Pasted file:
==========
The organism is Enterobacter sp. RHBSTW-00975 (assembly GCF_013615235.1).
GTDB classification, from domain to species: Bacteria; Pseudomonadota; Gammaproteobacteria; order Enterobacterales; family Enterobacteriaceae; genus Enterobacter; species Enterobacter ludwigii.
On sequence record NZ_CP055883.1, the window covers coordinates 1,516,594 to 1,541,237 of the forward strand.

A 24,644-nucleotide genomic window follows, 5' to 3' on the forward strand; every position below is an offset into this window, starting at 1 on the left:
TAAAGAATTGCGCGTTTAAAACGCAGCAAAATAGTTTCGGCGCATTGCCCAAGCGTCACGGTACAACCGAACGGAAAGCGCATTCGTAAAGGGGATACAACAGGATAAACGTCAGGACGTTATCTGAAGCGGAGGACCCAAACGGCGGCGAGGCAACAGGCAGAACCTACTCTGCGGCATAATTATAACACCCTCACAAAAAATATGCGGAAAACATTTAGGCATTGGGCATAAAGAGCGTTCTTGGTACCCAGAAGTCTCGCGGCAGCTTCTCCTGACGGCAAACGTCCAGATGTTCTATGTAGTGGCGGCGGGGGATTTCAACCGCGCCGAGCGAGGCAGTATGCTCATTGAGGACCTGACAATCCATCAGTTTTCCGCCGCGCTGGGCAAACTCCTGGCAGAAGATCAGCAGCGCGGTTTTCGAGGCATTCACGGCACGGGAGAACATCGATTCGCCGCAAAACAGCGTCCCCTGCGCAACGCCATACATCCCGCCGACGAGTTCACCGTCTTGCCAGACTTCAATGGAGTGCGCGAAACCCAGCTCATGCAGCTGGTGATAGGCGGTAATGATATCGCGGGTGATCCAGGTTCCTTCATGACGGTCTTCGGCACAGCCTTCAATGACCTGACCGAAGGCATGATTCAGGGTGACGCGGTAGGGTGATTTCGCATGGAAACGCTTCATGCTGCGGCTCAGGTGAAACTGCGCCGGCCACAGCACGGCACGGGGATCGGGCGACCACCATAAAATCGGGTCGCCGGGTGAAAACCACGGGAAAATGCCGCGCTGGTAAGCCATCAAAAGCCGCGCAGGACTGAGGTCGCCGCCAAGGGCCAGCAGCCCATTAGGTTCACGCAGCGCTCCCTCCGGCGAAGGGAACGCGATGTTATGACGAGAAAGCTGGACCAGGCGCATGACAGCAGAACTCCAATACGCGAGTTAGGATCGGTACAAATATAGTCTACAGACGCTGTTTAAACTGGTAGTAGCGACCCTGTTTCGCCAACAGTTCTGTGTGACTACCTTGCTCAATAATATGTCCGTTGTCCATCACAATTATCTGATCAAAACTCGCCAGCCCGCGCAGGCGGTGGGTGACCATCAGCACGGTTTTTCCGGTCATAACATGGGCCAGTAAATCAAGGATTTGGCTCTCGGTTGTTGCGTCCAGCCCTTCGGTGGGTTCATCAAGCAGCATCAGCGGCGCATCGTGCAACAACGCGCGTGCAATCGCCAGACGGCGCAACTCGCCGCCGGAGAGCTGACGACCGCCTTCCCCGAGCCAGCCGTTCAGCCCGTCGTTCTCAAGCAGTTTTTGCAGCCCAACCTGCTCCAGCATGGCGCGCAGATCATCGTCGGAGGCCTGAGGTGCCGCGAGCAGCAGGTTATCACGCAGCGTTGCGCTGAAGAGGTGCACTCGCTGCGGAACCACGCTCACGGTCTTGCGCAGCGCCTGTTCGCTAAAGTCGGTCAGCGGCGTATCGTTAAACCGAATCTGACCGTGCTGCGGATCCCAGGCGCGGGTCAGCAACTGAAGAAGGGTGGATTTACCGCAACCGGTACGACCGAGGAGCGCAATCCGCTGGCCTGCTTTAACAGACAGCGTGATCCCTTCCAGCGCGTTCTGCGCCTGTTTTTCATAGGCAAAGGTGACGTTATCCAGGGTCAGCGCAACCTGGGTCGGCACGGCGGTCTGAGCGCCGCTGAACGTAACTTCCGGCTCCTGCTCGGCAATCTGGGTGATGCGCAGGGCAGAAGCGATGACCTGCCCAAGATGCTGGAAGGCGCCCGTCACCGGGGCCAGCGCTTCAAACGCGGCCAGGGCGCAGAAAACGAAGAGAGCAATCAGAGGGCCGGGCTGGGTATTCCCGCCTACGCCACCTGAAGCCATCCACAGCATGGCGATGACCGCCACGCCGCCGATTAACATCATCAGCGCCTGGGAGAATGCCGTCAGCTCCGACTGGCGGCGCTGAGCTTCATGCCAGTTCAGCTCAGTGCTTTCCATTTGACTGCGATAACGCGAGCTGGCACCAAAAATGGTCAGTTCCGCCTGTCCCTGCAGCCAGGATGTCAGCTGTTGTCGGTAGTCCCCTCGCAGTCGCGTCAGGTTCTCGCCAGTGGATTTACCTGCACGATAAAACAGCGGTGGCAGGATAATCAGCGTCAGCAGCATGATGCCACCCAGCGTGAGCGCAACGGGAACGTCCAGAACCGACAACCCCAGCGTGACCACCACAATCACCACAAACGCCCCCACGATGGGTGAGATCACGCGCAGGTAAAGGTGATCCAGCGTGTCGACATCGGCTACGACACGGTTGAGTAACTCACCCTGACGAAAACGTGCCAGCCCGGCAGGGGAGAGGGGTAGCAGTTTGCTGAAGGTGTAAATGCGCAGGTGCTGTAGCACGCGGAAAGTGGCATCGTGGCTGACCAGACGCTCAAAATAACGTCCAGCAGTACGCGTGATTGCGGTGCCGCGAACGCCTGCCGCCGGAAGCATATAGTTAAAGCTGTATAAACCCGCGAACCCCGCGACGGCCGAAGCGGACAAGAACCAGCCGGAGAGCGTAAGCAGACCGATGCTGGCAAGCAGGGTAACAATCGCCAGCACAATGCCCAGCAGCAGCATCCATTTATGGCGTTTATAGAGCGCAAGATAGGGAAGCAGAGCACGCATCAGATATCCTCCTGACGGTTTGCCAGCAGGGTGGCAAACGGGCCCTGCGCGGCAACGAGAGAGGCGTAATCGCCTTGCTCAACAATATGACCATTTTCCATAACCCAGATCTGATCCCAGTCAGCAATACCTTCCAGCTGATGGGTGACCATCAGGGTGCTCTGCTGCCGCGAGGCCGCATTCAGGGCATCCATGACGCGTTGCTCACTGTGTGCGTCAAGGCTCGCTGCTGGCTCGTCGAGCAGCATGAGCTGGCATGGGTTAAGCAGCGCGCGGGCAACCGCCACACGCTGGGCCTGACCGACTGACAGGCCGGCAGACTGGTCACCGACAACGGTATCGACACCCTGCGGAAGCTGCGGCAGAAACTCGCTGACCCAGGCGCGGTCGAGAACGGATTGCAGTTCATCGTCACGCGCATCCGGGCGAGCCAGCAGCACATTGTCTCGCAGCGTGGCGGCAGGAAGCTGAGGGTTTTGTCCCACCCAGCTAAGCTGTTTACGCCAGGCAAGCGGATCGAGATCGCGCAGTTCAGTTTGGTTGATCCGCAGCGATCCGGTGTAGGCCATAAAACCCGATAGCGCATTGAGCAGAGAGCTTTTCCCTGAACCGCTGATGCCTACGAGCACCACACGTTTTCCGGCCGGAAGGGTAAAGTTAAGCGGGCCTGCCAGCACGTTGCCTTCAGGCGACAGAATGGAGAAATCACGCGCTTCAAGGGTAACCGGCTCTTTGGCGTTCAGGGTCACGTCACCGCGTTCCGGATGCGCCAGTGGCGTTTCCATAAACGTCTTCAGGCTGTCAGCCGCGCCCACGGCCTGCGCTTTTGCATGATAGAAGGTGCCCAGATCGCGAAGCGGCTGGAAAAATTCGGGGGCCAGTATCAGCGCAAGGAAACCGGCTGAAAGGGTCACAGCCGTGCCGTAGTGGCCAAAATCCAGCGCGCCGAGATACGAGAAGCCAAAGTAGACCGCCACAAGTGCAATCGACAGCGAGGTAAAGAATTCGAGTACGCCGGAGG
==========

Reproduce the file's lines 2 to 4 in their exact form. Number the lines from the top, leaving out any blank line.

GTDB classification, from domain to species: Bacteria; Pseudomonadota; Gammaproteobacteria; order Enterobacterales; family Enterobacteriaceae; genus Enterobacter; species Enterobacter ludwigii.
On sequence record NZ_CP055883.1, the window covers coordinates 1,516,594 to 1,541,237 of the forward strand.

A 24,644-nucleotide genomic window follows, 5' to 3' on the forward strand; every position below is an offset into this window, starting at 1 on the left: